Food for the brain
Bram Stoker, Dracula -- incredible that I've gone all these years without ever reading the classic! I had worried that it might be one of those slow, turgid Victorian novels -- it was published in 1897, after all -- but it's far from that. The story really crackles along; it's a riveting read.
Edward Humes, Monkey Girl (what I'm currently reading) -- a history of the 2004-2005 legal battle in Dover, Pennsylvania, over local fundies' efforts to insert creationism (in its "intelligent design" guise) into the school science curriculum. Humes tries hard to treat both sides fairly, but can't avoid repeatedly revealing that the pro-ID side was utterly clueless about science.
Mary Renault, The Persian Boy -- historical novel of Alexander the Great, told from the viewpoint of a slave owned by Darius (the Persian king whom Alexander defeated) and later by Alexander himself. I remember reading this decades ago, and couldn't resist picking it up when I spotted it in the store.
Richard Dawkins, The Greatest Show on Earth -- the evidence for evolution and why we are certain it really happened.
H.P. Lovecraft, Tales of H.P. Lovecraft -- ten of his classic stories.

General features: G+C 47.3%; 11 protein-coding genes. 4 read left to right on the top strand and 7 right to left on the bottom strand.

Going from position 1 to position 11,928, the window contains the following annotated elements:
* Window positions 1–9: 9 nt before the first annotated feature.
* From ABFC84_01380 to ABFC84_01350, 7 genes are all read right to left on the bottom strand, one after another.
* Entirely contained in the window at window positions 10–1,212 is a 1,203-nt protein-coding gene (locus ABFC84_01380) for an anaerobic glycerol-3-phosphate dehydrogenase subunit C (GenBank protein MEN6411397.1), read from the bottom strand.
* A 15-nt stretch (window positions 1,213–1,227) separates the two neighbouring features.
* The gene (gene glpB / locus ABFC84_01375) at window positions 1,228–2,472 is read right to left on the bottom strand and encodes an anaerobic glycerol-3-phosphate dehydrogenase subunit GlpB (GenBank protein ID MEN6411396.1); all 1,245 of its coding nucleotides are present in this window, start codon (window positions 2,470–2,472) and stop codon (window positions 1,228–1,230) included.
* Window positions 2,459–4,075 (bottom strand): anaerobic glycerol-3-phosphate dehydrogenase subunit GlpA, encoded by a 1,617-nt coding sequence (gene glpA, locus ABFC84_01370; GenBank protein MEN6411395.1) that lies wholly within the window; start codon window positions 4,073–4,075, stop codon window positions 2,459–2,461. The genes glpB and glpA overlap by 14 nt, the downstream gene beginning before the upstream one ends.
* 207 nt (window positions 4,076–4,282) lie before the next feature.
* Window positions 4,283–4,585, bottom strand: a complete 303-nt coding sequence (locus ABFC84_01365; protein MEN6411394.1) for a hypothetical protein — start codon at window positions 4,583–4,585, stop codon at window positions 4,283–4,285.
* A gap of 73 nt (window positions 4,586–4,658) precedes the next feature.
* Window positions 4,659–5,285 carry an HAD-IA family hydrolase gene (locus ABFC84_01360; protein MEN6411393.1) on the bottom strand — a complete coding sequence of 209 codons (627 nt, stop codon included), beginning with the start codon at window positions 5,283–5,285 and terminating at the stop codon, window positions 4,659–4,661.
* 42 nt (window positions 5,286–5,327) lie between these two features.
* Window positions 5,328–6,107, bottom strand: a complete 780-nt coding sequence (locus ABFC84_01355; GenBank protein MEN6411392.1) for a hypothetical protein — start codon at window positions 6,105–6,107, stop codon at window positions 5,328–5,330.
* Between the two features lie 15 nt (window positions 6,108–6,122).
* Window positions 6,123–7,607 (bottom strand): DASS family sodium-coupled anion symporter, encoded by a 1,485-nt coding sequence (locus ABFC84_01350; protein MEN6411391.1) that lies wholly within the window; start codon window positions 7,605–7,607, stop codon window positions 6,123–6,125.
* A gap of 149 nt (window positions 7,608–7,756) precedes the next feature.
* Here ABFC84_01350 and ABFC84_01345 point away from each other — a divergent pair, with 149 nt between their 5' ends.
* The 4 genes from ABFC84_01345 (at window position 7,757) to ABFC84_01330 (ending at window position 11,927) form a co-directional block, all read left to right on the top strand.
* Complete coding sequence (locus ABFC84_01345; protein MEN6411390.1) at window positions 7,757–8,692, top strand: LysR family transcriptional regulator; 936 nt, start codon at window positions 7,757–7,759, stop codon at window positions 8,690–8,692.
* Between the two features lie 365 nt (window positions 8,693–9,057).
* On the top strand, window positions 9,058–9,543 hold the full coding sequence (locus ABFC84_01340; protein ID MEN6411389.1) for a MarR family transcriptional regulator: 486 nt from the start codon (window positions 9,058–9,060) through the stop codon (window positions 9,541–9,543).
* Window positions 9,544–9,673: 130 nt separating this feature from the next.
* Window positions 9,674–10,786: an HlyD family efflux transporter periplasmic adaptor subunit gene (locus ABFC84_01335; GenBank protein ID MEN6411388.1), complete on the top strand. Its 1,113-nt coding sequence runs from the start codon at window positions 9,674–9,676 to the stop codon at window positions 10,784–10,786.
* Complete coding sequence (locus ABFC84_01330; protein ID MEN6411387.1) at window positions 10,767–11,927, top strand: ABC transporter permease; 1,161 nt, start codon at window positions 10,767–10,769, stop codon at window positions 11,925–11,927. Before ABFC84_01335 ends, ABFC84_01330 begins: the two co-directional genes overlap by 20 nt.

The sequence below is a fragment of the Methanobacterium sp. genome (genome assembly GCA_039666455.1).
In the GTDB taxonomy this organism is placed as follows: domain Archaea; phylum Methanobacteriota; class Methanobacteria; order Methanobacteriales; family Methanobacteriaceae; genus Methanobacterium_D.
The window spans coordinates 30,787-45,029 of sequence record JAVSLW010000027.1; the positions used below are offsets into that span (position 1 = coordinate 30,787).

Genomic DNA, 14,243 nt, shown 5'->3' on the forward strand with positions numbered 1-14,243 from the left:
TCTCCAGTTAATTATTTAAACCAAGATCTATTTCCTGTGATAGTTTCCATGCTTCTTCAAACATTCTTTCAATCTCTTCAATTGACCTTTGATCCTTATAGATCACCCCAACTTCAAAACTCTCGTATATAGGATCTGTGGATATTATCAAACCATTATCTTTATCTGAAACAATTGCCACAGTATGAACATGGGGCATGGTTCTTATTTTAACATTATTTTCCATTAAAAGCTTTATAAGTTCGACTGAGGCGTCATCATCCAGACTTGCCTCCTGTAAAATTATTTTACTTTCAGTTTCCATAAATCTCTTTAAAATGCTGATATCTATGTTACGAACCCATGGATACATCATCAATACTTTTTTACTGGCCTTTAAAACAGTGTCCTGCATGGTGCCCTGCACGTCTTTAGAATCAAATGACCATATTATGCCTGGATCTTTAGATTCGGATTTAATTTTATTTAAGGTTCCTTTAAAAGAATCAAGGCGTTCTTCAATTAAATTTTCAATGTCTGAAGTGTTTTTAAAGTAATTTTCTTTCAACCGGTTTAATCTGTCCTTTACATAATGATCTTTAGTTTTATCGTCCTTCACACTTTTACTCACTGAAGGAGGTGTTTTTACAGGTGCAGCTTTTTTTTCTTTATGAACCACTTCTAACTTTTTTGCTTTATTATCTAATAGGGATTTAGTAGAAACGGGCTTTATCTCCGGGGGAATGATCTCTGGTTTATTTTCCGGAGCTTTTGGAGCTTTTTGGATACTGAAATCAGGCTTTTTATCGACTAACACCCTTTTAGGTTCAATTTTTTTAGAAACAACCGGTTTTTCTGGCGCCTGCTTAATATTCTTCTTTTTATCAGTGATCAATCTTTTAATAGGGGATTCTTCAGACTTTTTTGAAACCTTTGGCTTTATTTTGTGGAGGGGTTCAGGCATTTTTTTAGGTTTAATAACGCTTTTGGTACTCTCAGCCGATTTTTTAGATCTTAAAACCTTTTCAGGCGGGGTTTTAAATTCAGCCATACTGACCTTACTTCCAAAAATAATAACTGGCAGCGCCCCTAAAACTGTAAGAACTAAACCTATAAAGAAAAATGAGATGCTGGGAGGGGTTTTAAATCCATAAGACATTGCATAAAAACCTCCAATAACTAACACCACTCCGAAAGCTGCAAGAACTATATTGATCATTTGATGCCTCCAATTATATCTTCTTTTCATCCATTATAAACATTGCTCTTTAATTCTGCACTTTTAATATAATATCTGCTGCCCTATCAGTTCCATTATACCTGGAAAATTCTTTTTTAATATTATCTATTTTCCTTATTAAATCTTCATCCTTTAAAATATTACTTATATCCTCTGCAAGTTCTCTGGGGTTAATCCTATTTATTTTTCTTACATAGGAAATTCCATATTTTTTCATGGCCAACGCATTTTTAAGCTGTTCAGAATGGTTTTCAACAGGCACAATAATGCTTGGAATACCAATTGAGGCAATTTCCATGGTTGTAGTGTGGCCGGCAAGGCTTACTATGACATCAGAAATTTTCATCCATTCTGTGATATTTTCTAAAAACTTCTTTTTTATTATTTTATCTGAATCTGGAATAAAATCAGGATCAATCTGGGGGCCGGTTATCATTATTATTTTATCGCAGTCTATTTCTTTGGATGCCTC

Stephen Hawking, A Brief History of Time -- modern physics for the layman. It may be a challenge to read, but must have been far more so to write.
Christopher Hitchens (editor), The Portable Atheist -- a collection of atheist writings through history, from Lucretius to Ayaan Hirsi Ali.
Victor J. Stenger, God: The Failed Hypothesis -- "How science shows that God does not exist", rather than being merely neutral on the subject.
A work I especially wanted was Frank Schaeffer's Crazy for God, a history of the Christian Right political movement written by the son (now de-fanaticized and firmly allied with the left) of one of its founders. This book was out of stock everywhere. I have one more store to try, then I'm going to order it online.
We've been hearing for years that books will become passé soon, but I don't believe it. Words on a screen are still nothing like as easy and relaxing to read as print on actual paper.